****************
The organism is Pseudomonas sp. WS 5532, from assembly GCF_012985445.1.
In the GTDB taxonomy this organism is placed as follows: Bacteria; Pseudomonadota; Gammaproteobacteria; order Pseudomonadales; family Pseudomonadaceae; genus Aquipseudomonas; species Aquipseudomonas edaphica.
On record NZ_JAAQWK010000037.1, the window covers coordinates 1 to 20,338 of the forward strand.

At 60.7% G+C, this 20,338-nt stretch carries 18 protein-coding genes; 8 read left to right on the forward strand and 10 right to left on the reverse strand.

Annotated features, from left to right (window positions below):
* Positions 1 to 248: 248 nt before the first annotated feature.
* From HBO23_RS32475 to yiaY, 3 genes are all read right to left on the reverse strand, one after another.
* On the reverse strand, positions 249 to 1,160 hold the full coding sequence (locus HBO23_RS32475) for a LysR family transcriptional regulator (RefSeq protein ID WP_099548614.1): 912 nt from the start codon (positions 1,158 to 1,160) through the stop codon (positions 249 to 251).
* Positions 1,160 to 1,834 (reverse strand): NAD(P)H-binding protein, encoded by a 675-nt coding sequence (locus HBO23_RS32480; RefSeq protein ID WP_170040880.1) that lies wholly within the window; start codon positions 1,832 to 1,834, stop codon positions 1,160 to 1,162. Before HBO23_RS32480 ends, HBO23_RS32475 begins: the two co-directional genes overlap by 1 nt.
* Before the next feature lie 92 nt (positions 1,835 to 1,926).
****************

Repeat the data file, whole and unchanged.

The organism is Pseudomonas sp. WS 5532, from assembly GCF_012985445.1.
In the GTDB taxonomy this organism is placed as follows: Bacteria; Pseudomonadota; Gammaproteobacteria; order Pseudomonadales; family Pseudomonadaceae; genus Aquipseudomonas; species Aquipseudomonas edaphica.
On record NZ_JAAQWK010000037.1, the window covers coordinates 1 to 20,338 of the forward strand.

At 60.7% G+C, this 20,338-nt stretch carries 18 protein-coding genes; 8 read left to right on the forward strand and 10 right to left on the reverse strand.

Annotated features, from left to right (window positions below):
* Positions 1 to 248: 248 nt before the first annotated feature.
* From HBO23_RS32475 to yiaY, 3 genes are all read right to left on the reverse strand, one after another.
* On the reverse strand, positions 249 to 1,160 hold the full coding sequence (locus HBO23_RS32475) for a LysR family transcriptional regulator (RefSeq protein ID WP_099548614.1): 912 nt from the start codon (positions 1,158 to 1,160) through the stop codon (positions 249 to 251).
* Positions 1,160 to 1,834 (reverse strand): NAD(P)H-binding protein, encoded by a 675-nt coding sequence (locus HBO23_RS32480; RefSeq protein ID WP_170040880.1) that lies wholly within the window; start codon positions 1,832 to 1,834, stop codon positions 1,160 to 1,162. Before HBO23_RS32480 ends, HBO23_RS32475 begins: the two co-directional genes overlap by 1 nt.
* Before the next feature lie 92 nt (positions 1,835 to 1,926).